ACGTCTGATACGCCGTATCGTCTATCT
ACGTCTGAT---CCGTATCGTCTATCT
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Origination and length penalties
 We want to find alignments that are
evolutionarily likely.
 Which of the following alignments seems more
likely to you?
ACGTCTGATACGCCGTATAGTCTATCT
ACGTCTGAT-------ATAGTCTATCT

ACGTCTGATACGCCGTATAGTCTATCT
AC-T-TGA--CG-CGT-TA-TCTATCT

 We can achieve this by penalizing more for a
new gap, than for extending an existing gap
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Scoring a sequence alignment (2)
 Match/mismatch score:
+1/+0
 Origination/length penalty:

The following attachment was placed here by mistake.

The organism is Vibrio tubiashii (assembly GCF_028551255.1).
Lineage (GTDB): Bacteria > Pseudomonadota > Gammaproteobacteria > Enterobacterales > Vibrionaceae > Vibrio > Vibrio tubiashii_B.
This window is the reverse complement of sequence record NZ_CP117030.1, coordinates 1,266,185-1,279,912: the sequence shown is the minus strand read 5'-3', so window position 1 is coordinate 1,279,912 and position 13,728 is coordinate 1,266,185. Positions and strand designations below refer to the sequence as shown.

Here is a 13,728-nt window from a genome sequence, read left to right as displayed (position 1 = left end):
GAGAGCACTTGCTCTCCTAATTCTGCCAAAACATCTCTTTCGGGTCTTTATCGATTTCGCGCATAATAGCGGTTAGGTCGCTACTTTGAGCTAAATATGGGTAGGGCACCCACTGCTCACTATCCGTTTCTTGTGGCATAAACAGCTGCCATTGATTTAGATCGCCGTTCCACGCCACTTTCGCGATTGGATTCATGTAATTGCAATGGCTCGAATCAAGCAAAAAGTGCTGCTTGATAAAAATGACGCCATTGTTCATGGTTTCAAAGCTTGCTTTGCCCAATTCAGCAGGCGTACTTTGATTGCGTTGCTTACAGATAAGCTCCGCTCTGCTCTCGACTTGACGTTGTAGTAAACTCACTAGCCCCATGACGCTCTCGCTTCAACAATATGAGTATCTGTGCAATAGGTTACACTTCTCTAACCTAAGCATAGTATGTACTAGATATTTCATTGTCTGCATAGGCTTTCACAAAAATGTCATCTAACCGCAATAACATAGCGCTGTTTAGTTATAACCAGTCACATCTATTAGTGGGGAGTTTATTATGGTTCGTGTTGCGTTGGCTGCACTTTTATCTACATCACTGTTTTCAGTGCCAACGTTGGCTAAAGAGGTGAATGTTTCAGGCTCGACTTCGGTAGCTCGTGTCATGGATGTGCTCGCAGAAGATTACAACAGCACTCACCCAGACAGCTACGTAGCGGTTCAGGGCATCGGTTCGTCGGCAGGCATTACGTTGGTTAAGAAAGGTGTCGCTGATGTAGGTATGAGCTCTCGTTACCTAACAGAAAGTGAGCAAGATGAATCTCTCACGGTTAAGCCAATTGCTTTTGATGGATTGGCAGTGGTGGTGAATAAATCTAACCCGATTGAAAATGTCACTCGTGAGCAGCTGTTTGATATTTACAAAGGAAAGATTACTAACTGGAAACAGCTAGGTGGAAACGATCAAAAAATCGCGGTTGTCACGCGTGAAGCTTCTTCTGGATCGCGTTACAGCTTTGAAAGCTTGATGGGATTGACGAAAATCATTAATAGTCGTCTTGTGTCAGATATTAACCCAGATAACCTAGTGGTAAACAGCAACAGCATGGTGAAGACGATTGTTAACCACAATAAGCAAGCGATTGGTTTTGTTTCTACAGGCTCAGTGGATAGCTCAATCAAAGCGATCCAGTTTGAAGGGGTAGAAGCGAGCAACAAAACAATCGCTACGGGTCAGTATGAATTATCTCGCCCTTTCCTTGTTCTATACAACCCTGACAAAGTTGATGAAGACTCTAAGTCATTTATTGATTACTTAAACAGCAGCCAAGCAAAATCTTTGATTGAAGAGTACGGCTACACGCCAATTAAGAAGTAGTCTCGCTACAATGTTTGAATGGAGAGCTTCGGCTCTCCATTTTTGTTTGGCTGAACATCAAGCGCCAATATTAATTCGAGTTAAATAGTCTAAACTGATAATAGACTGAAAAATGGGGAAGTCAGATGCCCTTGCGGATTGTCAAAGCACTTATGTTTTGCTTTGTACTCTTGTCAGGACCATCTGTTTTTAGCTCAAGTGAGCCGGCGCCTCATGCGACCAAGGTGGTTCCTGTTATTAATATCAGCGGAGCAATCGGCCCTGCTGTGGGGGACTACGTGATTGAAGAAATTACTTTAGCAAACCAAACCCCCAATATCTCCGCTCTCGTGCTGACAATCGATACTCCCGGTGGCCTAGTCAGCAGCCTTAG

–2/–1
ACGTCTGATACGCCGTATAGTCTATCT
||||| |||
|| ||||||||
----CTGATTCGC---ATCGTCTATCT




Matches: 18 × (+1)
Mismatches: 2 × 0
Origination: 2 × (–2)
Length: 7 × (–1)
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Score = +7
64
How can we find an optimal alignment?
 Finding the alignment is computationally hard:
ACGTCTGATACGCCGTATAGTCTATCT
CTGAT---TCG—CATCGTC--T-ATCT
 C(27,7) gap positions = ~888,000 possibilities
 It’s possible, as long as we don’t repeat our
work!
 Dynamic programming: The Needleman &
Wunsch algorithm
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What is the optimal alignment?
 ACTCG
ACAGTAG
 Match: +1
 Mismatch: 0
 Gap: –1
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Needleman-Wunsch: Step 1
 Each sequence along one axis
 Mismatch penalty multiples in first row/column
 0 in [1,1] (or [0,0] for the CS-minded)
A
C
A
G
T
A
G
0
-1
-2
-3
-4
-5
-6
-7
A
-1
1